Perhaps I should start this discussion with what we aren’t. We aren’t some big conglomerate with offices in all 50 states churning out catalogs and press releases every few days. You won’t read about our accounting scandals in the financial newspapers, or hear about our insider trading in the local news. One of my “pet peeves” on the web are people who hide behind the facade of a supposedly large business; I call it the “OUR” symptom. They talk about OUR website, OUR business; OUR corporate culture – while many times it is actually one person working with a laptop on his kitchen table, with no background in the service business, that hasn’t a clue about how the equipment works that he sells, let alone what would be better for his customer’s needs.
My father owned and operated a carpet cleaning business for over 30 years. I couldn’t count the number of times he “talked himself out of business” by recommending that a customer replace their worn out carpet instead of him cleaning it, or by telling a customer to have their furniture reupholstered or replaced instead of cleaning it because of some stains that he knew wouldn’t come out. When I was young, I couldn’t understand why he did that; all I could see was that he was taking money out of his pocket. When I complained to him about this (because teenagers always know more than their parents…), he simply said that he told them what he would have wanted to have been told. He never called it the “Golden Rule” or his “corporate philosophy”; he just thought it was common sense. As I got older and got out in the “real world” away from my parents, and saw how other businesses (both small & very large), didn’t follow that common sense, I understood how smart he really was. You see, he didn’t just have customers; he had what Ken Blanchard (writer of the “One Minute Manager” book series) called “Raving Fans“. When he passed away, years after he retired from his business, I was amazed at the number of his former customers who attended his funeral and said such nice things to our family.
Another influence in my life that affects my business philosophy to this day happened not long after I finished school and was out on my own. I began having problems with my car’s automatic transmission; it didn’t seem to want to shift correctly anymore. I had no choice but to take it to the local transmission shop. I probably don’t have to tell you that transmission shops aren’t universally known for their fair dealings, at least in my part of the country, so I was expecting the worst. When I arrived, the owner stopped what he was doing and asked me what was wrong. I told him, and he said to get in and let’s take the car for a test drive. Sure enough, the car didn’t shift out of first gear until about 30 mph. I just knew I was looking at a $3,000 repair bill, money I didn’t have . The owner didn’t say much during the drive; when we got back to his shop, he told me to drive it into one of the bays. He got out, went over to the toolbox, got a 3/8″ wrench, raised the car on the lift, and made two small turns with the wrench. He looked over at me and said that should take care of the problem! I took the car back out, and it worked perfectly! I came back and almost hugged the guy! When I asked him how much I owed him, he just shrugged and said to keep him in mind if I needed anything else! I did, and in the next few years, I probably told 20 people about what happened when they were having transmission trouble.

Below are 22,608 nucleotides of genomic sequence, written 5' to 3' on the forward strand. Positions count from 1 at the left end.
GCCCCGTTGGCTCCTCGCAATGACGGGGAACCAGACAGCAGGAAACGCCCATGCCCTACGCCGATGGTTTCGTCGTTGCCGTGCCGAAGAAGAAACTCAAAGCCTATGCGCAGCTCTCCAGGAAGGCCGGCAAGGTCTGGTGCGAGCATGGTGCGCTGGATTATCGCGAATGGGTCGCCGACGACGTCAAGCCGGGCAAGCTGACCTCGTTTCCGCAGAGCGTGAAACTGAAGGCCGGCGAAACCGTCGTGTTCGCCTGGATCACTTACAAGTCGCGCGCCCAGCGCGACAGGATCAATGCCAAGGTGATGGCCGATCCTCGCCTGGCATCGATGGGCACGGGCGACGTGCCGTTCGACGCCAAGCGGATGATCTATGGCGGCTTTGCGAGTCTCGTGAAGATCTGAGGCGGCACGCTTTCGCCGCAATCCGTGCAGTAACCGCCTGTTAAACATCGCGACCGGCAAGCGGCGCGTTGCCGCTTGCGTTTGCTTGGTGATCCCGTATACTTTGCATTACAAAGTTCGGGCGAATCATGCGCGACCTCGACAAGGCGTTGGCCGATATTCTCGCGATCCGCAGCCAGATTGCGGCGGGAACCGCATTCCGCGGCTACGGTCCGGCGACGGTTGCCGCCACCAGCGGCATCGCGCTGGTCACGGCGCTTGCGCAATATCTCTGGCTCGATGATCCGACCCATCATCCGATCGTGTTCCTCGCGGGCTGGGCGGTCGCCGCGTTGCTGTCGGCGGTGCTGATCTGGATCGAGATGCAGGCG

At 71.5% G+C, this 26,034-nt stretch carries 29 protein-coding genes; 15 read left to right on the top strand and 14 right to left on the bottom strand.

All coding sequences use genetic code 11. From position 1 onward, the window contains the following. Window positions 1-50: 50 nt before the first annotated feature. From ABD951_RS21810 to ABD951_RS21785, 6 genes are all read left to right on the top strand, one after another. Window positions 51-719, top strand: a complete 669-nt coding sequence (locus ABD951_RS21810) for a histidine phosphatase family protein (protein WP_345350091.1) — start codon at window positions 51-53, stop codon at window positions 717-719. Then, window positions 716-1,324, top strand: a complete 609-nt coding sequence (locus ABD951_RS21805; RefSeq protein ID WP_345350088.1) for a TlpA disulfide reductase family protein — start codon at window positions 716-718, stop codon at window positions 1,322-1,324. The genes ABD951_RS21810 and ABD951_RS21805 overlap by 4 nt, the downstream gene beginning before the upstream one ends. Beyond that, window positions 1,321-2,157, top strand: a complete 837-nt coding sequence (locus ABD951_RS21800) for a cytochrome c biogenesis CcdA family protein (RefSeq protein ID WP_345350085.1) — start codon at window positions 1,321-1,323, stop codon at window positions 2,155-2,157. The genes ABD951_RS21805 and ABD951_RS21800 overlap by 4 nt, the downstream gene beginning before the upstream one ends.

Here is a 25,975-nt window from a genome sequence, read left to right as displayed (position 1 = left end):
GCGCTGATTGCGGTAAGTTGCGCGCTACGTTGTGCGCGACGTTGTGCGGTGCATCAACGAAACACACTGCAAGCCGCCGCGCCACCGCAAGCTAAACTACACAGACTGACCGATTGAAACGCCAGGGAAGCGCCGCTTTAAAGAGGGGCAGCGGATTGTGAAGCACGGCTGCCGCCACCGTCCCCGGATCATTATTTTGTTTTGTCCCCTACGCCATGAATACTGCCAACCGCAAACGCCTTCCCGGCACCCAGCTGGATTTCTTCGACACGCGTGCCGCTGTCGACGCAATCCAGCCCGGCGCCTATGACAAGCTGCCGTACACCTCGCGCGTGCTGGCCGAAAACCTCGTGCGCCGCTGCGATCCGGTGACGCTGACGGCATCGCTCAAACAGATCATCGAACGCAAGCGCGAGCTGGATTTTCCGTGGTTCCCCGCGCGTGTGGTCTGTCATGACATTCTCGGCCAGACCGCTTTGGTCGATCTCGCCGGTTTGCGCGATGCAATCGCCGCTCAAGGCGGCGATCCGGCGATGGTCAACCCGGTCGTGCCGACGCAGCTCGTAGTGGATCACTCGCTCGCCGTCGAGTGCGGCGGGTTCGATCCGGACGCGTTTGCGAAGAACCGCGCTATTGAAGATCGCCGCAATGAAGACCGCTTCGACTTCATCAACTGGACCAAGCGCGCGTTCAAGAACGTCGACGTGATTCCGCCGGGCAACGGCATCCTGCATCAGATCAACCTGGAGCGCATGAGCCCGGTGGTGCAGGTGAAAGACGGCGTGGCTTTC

There are two “sayings” I have always liked, and they both pretty much mean the same thing. Zig Ziglar was fond of saying that “You can have everything you want, if you just help enough other people get what they want“. Dave Ramsey has often said that “If I can just help enough people, I won’t have to worry about money again“. To me, what those quotes mean is that if you can help solve other folks’ problems as cheaply as possible (instead of selling them something that they don’t need), they will appreciate the effort, and when they need something else in the future, they will most likely turn to you for help again. We really try our best to help them solve their problems as cheaply as possible. If that means selling a part instead of a new piece of equipment, we are glad to do that. If we sell a part for a lift chair today, and that transaction was handled to their satisfaction, they may buy something else from us next month. As the testimonials we receive can attest, it certainly has worked well for us so far, and we don’t plan on changing anything. We appreciate your business, and we will do our very best to help in any way possible.